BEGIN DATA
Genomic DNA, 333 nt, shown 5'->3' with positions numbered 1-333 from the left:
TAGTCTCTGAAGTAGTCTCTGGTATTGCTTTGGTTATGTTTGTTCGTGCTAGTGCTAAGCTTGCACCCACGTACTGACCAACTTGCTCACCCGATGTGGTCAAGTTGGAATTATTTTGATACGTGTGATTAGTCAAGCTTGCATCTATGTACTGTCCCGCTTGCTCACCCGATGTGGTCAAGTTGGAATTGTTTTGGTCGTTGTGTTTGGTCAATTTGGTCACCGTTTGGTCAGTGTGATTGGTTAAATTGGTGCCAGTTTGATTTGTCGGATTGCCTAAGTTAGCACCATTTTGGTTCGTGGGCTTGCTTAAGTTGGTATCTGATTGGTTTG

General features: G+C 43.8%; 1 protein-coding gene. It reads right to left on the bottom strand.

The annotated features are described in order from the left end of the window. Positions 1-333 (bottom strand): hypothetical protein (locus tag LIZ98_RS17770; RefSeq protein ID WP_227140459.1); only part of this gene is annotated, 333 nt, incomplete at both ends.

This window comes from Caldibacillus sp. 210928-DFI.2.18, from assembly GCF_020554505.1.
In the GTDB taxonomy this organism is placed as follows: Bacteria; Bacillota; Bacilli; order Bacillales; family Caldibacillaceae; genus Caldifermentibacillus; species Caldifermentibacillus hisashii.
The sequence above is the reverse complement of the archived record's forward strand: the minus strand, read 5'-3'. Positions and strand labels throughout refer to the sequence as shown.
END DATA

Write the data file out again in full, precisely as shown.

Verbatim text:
Genomic DNA, 333 nt, shown 5'->3' with positions numbered 1-333 from the left:
TAGTCTCTGAAGTAGTCTCTGGTATTGCTTTGGTTATGTTTGTTCGTGCTAGTGCTAAGCTTGCACCCACGTACTGACCAACTTGCTCACCCGATGTGGTCAAGTTGGAATTATTTTGATACGTGTGATTAGTCAAGCTTGCATCTATGTACTGTCCCGCTTGCTCACCCGATGTGGTCAAGTTGGAATTGTTTTGGTCGTTGTGTTTGGTCAATTTGGTCACCGTTTGGTCAGTGTGATTGGTTAAATTGGTGCCAGTTTGATTTGTCGGATTGCCTAAGTTAGCACCATTTTGGTTCGTGGGCTTGCTTAAGTTGGTATCTGATTGGTTTG

General features: G+C 43.8%; 1 protein-coding gene. It reads right to left on the bottom strand.

The annotated features are described in order from the left end of the window. Positions 1-333 (bottom strand): hypothetical protein (locus tag LIZ98_RS17770; RefSeq protein ID WP_227140459.1); only part of this gene is annotated, 333 nt, incomplete at both ends.

This window comes from Caldibacillus sp. 210928-DFI.2.18, from assembly GCF_020554505.1.
In the GTDB taxonomy this organism is placed as follows: Bacteria; Bacillota; Bacilli; order Bacillales; family Caldibacillaceae; genus Caldifermentibacillus; species Caldifermentibacillus hisashii.
The sequence above is the reverse complement of the archived record's forward strand: the minus strand, read 5'-3'. Positions and strand labels throughout refer to the sequence as shown.